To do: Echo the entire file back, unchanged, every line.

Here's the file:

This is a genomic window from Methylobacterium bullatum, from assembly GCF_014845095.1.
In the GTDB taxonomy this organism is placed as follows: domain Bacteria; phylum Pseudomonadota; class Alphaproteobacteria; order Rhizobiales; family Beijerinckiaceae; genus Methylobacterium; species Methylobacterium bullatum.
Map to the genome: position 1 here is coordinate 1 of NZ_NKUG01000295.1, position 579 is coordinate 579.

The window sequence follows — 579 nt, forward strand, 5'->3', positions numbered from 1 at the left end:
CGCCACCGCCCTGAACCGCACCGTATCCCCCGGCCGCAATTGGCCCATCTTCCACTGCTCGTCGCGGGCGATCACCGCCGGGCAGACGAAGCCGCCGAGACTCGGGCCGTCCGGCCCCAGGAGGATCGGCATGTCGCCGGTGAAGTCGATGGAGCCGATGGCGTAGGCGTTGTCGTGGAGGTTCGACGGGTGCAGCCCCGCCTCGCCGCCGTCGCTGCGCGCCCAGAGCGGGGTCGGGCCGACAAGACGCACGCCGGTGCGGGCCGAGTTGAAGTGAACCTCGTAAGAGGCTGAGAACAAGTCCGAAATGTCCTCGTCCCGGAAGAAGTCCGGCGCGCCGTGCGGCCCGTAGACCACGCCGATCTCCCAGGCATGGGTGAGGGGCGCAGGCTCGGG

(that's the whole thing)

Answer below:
This is a genomic window from Methylobacterium bullatum, from assembly GCF_014845095.1.
In the GTDB taxonomy this organism is placed as follows: domain Bacteria; phylum Pseudomonadota; class Alphaproteobacteria; order Rhizobiales; family Beijerinckiaceae; genus Methylobacterium; species Methylobacterium bullatum.
Map to the genome: position 1 here is coordinate 1 of NZ_NKUG01000295.1, position 579 is coordinate 579.

The window sequence follows — 579 nt, forward strand, 5'->3', positions numbered from 1 at the left end:
CGCCACCGCCCTGAACCGCACCGTATCCCCCGGCCGCAATTGGCCCATCTTCCACTGCTCGTCGCGGGCGATCACCGCCGGGCAGACGAAGCCGCCGAGACTCGGGCCGTCCGGCCCCAGGAGGATCGGCATGTCGCCGGTGAAGTCGATGGAGCCGATGGCGTAGGCGTTGTCGTGGAGGTTCGACGGGTGCAGCCCCGCCTCGCCGCCGTCGCTGCGCGCCCAGAGCGGGGTCGGGCCGACAAGACGCACGCCGGTGCGGGCCGAGTTGAAGTGAACCTCGTAAGAGGCTGAGAACAAGTCCGAAATGTCCTCGTCCCGGAAGAAGTCCGGCGCGCCGTGCGGCCCGTAGACCACGCCGATCTCCCAGGCATGGGTGAGGGGCGCAGGCTCGGG